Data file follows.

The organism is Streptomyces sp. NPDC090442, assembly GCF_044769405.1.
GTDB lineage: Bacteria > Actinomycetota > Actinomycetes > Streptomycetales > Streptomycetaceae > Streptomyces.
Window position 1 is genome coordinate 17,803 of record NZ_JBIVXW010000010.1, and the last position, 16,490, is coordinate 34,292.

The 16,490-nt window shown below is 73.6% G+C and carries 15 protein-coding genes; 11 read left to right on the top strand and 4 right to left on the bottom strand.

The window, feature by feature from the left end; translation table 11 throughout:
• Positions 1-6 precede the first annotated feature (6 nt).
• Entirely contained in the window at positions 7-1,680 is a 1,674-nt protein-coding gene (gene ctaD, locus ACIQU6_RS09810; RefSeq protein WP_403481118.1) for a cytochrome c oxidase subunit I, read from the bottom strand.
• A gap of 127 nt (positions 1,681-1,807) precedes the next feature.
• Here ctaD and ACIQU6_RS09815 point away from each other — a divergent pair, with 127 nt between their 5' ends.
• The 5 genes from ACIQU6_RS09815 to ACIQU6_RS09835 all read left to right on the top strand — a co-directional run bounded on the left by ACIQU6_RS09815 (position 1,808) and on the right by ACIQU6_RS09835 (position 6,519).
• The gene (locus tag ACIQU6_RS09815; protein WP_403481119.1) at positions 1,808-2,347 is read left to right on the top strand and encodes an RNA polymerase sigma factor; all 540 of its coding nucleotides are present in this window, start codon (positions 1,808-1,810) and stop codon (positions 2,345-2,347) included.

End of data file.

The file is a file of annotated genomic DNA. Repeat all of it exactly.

The organism is Streptomyces sp. NPDC090442, assembly GCF_044769405.1.
GTDB lineage: Bacteria > Actinomycetota > Actinomycetes > Streptomycetales > Streptomycetaceae > Streptomyces.
Window position 1 is genome coordinate 17,803 of record NZ_JBIVXW010000010.1, and the last position, 16,490, is coordinate 34,292.

The 16,490-nt window shown below is 73.6% G+C and carries 15 protein-coding genes; 11 read left to right on the top strand and 4 right to left on the bottom strand.

The window, feature by feature from the left end; translation table 11 throughout:
• Positions 1-6 precede the first annotated feature (6 nt).
• Entirely contained in the window at positions 7-1,680 is a 1,674-nt protein-coding gene (gene ctaD, locus ACIQU6_RS09810; RefSeq protein WP_403481118.1) for a cytochrome c oxidase subunit I, read from the bottom strand.
• A gap of 127 nt (positions 1,681-1,807) precedes the next feature.
• Here ctaD and ACIQU6_RS09815 point away from each other — a divergent pair, with 127 nt between their 5' ends.
• The 5 genes from ACIQU6_RS09815 to ACIQU6_RS09835 all read left to right on the top strand — a co-directional run bounded on the left by ACIQU6_RS09815 (position 1,808) and on the right by ACIQU6_RS09835 (position 6,519).
• The gene (locus tag ACIQU6_RS09815; protein WP_403481119.1) at positions 1,808-2,347 is read left to right on the top strand and encodes an RNA polymerase sigma factor; all 540 of its coding nucleotides are present in this window, start codon (positions 1,808-1,810) and stop codon (positions 2,345-2,347) included.